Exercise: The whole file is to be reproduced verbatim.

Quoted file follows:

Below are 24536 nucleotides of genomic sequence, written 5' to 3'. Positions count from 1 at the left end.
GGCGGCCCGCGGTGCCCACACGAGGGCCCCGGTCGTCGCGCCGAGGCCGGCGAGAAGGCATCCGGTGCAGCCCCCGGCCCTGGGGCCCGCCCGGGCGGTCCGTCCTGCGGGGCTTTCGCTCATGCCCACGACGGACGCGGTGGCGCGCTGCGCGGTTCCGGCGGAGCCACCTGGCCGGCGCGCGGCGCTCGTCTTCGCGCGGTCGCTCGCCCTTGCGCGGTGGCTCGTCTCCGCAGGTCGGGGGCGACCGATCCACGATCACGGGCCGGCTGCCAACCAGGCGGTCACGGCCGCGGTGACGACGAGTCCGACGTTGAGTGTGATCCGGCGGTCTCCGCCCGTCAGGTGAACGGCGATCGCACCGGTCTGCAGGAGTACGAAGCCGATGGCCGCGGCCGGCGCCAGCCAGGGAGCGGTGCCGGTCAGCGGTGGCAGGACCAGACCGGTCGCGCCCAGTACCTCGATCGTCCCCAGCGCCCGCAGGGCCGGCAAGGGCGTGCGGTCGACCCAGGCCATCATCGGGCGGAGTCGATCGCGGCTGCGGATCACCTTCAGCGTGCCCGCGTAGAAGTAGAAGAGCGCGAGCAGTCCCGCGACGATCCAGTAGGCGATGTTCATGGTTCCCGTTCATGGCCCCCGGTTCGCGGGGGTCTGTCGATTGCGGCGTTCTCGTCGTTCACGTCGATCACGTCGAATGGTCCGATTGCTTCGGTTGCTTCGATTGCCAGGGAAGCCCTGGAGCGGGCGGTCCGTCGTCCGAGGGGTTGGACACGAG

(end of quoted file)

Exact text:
Below are 24536 nucleotides of genomic sequence, written 5' to 3'. Positions count from 1 at the left end.
GGCGGCCCGCGGTGCCCACACGAGGGCCCCGGTCGTCGCGCCGAGGCCGGCGAGAAGGCATCCGGTGCAGCCCCCGGCCCTGGGGCCCGCCCGGGCGGTCCGTCCTGCGGGGCTTTCGCTCATGCCCACGACGGACGCGGTGGCGCGCTGCGCGGTTCCGGCGGAGCCACCTGGCCGGCGCGCGGCGCTCGTCTTCGCGCGGTCGCTCGCCCTTGCGCGGTGGCTCGTCTCCGCAGGTCGGGGGCGACCGATCCACGATCACGGGCCGGCTGCCAACCAGGCGGTCACGGCCGCGGTGACGACGAGTCCGACGTTGAGTGTGATCCGGCGGTCTCCGCCCGTCAGGTGAACGGCGATCGCACCGGTCTGCAGGAGTACGAAGCCGATGGCCGCGGCCGGCGCCAGCCAGGGAGCGGTGCCGGTCAGCGGTGGCAGGACCAGACCGGTCGCGCCCAGTACCTCGATCGTCCCCAGCGCCCGCAGGGCCGGCAAGGGCGTGCGGTCGACCCAGGCCATCATCGGGCGGAGTCGATCGCGGCTGCGGATCACCTTCAGCGTGCCCGCGTAGAAGTAGAAGAGCGCGAGCAGTCCCGCGACGATCCAGTAGGCGATGTTCATGGTTCCCGTTCATGGCCCCCGGTTCGCGGGGGTCTGTCGATTGCGGCGTTCTCGTCGTTCACGTCGATCACGTCGAATGGTCCGATTGCTTCGGTTGCTTCGATTGCCAGGGAAGCCCTGGAGCGGGCGGTCCGTCGTCCGAGGGGTTGGACACGAG